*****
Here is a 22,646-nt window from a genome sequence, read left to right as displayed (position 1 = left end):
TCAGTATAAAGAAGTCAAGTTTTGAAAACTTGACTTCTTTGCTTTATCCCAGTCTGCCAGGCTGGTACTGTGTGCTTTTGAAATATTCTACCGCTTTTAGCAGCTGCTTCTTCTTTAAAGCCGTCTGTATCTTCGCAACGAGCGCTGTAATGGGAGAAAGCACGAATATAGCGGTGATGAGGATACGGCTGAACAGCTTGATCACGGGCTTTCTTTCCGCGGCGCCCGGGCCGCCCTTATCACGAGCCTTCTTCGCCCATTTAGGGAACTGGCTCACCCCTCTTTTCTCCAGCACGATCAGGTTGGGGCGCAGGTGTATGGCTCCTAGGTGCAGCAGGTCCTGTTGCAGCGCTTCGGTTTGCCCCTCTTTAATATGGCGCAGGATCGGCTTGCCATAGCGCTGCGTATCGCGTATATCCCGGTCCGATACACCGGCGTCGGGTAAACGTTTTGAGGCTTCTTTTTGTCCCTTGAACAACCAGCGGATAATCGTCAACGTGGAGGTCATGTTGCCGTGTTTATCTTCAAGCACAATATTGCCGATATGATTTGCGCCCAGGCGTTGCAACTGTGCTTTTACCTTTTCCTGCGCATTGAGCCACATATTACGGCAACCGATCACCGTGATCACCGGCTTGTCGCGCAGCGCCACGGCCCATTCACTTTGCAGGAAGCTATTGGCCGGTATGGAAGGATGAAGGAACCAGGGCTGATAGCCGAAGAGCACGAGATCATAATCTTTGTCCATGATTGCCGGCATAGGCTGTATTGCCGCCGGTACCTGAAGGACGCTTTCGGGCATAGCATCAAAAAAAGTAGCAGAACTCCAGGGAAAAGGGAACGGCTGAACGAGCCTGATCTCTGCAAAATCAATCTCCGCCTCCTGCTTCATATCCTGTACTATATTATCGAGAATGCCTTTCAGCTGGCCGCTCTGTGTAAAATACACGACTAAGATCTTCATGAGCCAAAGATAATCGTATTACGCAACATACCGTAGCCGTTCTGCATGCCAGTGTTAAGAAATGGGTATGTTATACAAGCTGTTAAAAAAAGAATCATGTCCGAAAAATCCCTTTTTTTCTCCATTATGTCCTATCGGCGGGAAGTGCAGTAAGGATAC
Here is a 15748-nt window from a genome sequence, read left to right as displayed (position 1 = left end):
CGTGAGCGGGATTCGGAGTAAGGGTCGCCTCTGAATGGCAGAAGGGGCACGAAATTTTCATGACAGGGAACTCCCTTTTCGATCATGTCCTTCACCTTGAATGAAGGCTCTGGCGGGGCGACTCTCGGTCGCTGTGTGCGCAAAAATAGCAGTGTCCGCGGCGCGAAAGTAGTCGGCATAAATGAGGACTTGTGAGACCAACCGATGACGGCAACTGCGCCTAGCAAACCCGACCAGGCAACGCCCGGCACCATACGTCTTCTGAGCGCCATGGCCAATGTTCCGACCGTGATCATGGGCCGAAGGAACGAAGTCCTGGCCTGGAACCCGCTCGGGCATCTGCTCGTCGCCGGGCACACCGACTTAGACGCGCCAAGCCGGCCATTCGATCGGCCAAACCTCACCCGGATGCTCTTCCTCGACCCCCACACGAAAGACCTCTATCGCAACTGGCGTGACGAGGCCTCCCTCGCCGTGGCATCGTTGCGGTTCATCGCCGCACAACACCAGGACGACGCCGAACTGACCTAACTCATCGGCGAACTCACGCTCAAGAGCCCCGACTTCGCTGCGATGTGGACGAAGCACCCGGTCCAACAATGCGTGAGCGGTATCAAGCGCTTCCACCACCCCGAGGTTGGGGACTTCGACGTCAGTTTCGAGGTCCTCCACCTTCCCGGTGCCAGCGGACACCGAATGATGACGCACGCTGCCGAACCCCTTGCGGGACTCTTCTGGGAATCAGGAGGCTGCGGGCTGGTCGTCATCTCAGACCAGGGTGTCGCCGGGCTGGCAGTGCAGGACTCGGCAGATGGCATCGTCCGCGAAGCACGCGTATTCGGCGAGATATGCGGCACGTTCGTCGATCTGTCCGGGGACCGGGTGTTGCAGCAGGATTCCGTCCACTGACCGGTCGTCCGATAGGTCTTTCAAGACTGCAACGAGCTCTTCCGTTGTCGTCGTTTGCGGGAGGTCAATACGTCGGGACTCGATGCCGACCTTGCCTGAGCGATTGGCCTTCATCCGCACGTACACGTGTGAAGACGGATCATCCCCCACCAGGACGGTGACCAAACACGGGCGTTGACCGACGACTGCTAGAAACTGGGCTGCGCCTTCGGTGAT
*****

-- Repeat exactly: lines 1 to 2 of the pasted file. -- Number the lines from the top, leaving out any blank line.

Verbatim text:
Here is a 22,646-nt window from a genome sequence, read left to right as displayed (position 1 = left end):
TCAGTATAAAGAAGTCAAGTTTTGAAAACTTGACTTCTTTGCTTTATCCCAGTCTGCCAGGCTGGTACTGTGTGCTTTTGAAATATTCTACCGCTTTTAGCAGCTGCTTCTTCTTTAAAGCCGTCTGTATCTTCGCAACGAGCGCTGTAATGGGAGAAAGCACGAATATAGCGGTGATGAGGATACGGCTGAACAGCTTGATCACGGGCTTTCTTTCCGCGGCGCCCGGGCCGCCCTTATCACGAGCCTTCTTCGCCCATTTAGGGAACTGGCTCACCCCTCTTTTCTCCAGCACGATCAGGTTGGGGCGCAGGTGTATGGCTCCTAGGTGCAGCAGGTCCTGTTGCAGCGCTTCGGTTTGCCCCTCTTTAATATGGCGCAGGATCGGCTTGCCATAGCGCTGCGTATCGCGTATATCCCGGTCCGATACACCGGCGTCGGGTAAACGTTTTGAGGCTTCTTTTTGTCCCTTGAACAACCAGCGGATAATCGTCAACGTGGAGGTCATGTTGCCGTGTTTATCTTCAAGCACAATATTGCCGATATGATTTGCGCCCAGGCGTTGCAACTGTGCTTTTACCTTTTCCTGCGCATTGAGCCACATATTACGGCAACCGATCACCGTGATCACCGGCTTGTCGCGCAGCGCCACGGCCCATTCACTTTGCAGGAAGCTATTGGCCGGTATGGAAGGATGAAGGAACCAGGGCTGATAGCCGAAGAGCACGAGATCATAATCTTTGTCCATGATTGCCGGCATAGGCTGTATTGCCGCCGGTACCTGAAGGACGCTTTCGGGCATAGCATCAAAAAAAGTAGCAGAACTCCAGGGAAAAGGGAACGGCTGAACGAGCCTGATCTCTGCAAAATCAATCTCCGCCTCCTGCTTCATATCCTGTACTATATTATCGAGAATGCCTTTCAGCTGGCCGCTCTGTGTAAAATACACGACTAAGATCTTCATGAGCCAAAGATAATCGTATTACGCAACATACCGTAGCCGTTCTGCATGCCAGTGTTAAGAAATGGGTATGTTATACAAGCTGTTAAAAAAAGAATCATGTCCGAAAAATCCCTTTTTTTCTCCATTATGTCCTATCGGCGGGAAGTGCAGTAAGGATAC